Saturday, October 31, 2015
New Deal Art: "Jungle"... and the New Deal's triumph of art over contempt
Above: "Jungle," an oil painting by Paul Kirtland Mays (1887-1961), created while he participated in the New Deal's Public Works of Art Project, ca. 1933. Mays studied at several art schools and had a successful painting career before the Great Depression came along and destroyed it. The New Deal stepped in to help, giving Mays (and many like him) a modest-paying job to create art for the public. That's what the New Deal did. As opposed to the right-wing mentality that we see today--a mentality that snickers at people hurt by economic downturns, labeling them "takers" and "parasites"--the New Deal offered people opportunities.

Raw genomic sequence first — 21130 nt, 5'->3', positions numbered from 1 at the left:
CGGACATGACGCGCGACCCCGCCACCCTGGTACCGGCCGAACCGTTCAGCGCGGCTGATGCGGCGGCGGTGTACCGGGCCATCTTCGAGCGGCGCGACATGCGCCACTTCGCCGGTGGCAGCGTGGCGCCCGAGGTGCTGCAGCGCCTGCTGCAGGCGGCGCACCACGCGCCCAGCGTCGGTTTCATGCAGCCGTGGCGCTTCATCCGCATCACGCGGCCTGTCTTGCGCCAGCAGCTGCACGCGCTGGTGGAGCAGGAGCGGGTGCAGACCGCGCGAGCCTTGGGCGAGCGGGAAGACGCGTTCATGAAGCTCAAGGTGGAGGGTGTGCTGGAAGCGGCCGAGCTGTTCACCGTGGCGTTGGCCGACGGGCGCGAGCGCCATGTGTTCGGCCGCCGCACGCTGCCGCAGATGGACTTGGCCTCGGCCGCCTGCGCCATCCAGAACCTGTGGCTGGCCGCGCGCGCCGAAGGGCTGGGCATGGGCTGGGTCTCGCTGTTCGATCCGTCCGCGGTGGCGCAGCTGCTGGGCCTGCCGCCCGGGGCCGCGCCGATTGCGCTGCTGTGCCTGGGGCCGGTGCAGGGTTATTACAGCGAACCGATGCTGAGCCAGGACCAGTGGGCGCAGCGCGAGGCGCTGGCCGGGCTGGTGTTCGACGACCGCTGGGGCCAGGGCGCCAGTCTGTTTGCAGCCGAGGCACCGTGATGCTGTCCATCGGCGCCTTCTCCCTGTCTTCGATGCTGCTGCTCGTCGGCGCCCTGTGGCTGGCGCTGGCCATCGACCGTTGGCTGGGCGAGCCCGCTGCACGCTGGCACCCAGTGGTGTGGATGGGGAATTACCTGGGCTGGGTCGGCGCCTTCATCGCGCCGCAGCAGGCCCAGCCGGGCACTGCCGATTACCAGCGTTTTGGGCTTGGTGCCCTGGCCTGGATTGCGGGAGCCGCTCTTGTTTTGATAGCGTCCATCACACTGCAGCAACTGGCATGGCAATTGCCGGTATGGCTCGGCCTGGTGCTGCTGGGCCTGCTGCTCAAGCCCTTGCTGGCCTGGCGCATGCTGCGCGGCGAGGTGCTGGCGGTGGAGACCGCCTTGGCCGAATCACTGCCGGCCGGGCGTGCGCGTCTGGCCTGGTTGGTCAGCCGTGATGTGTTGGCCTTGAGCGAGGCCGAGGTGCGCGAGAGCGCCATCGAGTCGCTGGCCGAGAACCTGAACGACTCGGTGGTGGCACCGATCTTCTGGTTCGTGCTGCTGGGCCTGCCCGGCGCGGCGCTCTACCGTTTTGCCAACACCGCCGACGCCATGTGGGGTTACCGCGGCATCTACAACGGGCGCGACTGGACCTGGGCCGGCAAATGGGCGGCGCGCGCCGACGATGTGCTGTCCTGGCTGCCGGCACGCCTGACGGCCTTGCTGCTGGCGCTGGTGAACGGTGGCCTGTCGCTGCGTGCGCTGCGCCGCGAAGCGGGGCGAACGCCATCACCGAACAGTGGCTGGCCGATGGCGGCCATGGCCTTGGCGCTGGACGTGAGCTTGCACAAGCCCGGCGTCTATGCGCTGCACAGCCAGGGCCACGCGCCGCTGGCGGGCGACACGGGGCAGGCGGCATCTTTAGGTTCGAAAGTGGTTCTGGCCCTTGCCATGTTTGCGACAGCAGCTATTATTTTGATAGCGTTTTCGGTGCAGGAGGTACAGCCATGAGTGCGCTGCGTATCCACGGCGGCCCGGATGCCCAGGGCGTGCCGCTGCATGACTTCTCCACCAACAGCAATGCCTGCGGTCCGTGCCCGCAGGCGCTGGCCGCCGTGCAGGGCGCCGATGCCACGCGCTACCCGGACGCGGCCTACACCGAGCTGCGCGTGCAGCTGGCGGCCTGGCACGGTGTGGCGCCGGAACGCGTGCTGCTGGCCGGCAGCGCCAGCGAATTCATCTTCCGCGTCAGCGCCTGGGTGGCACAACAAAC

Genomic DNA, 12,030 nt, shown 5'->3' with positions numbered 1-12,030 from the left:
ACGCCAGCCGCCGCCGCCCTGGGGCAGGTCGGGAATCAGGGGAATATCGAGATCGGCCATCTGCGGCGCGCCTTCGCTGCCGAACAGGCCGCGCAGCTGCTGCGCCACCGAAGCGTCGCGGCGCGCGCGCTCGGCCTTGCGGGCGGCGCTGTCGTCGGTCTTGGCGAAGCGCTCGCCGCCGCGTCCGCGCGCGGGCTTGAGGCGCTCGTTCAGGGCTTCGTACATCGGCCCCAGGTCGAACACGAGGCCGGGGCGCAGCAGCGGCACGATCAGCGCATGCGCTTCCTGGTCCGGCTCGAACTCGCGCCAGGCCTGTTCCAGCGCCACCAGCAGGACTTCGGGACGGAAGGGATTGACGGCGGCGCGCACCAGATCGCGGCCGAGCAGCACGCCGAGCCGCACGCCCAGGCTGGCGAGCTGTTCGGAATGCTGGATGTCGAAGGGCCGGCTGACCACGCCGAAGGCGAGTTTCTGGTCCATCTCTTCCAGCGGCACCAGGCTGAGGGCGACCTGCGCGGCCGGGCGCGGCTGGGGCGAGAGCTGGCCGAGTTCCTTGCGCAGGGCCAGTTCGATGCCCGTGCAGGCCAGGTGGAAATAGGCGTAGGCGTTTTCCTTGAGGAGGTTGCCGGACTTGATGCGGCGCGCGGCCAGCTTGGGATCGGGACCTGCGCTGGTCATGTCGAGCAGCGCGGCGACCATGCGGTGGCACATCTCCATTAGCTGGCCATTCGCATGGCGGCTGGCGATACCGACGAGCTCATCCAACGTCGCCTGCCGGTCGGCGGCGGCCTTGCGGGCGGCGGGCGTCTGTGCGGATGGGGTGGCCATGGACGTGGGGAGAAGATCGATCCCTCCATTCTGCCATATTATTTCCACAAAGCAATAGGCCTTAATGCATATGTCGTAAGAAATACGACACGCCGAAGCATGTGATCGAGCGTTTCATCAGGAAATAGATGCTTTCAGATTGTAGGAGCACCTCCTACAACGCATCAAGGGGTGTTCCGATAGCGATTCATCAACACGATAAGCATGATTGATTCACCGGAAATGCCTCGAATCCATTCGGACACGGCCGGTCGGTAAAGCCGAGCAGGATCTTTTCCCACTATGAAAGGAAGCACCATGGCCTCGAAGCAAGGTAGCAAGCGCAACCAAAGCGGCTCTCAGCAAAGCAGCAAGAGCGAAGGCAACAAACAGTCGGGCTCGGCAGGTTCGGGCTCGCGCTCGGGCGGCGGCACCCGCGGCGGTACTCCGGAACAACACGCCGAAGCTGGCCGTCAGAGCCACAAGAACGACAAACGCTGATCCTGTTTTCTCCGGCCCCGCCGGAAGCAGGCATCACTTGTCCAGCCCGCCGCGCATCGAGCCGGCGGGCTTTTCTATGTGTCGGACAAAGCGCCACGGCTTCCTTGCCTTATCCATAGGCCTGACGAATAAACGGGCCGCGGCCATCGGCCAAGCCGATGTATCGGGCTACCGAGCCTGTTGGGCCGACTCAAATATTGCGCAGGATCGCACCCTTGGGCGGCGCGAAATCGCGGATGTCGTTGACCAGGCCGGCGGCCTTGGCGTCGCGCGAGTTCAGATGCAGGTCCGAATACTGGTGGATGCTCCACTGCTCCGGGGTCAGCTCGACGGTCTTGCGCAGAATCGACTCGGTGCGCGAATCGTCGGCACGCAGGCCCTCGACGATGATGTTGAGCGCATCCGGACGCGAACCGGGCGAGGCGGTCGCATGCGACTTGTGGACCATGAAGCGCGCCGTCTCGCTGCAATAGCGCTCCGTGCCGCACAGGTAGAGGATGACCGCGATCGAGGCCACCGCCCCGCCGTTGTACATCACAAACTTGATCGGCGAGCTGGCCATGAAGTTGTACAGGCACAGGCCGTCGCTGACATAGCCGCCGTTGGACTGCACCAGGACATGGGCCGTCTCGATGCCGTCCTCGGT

Which approach to economic recessions do you prefer? The approach that pits citizens against one another, fostering an atmosphere of contempt, or the approach that creates beautiful art and needed infrastructure? Believe it or not, a lot of people prefer the former - and that is one of the primary reasons we don't have a New Deal today (other reasons include rampant tax evasion, free market fanaticism, weak political leadership, and campaign money--a.k.a. bribery--from millionaires & billionaires who are opposed to public jobs for the unemployed). Image courtesy of the Smithsonian American Art Museum.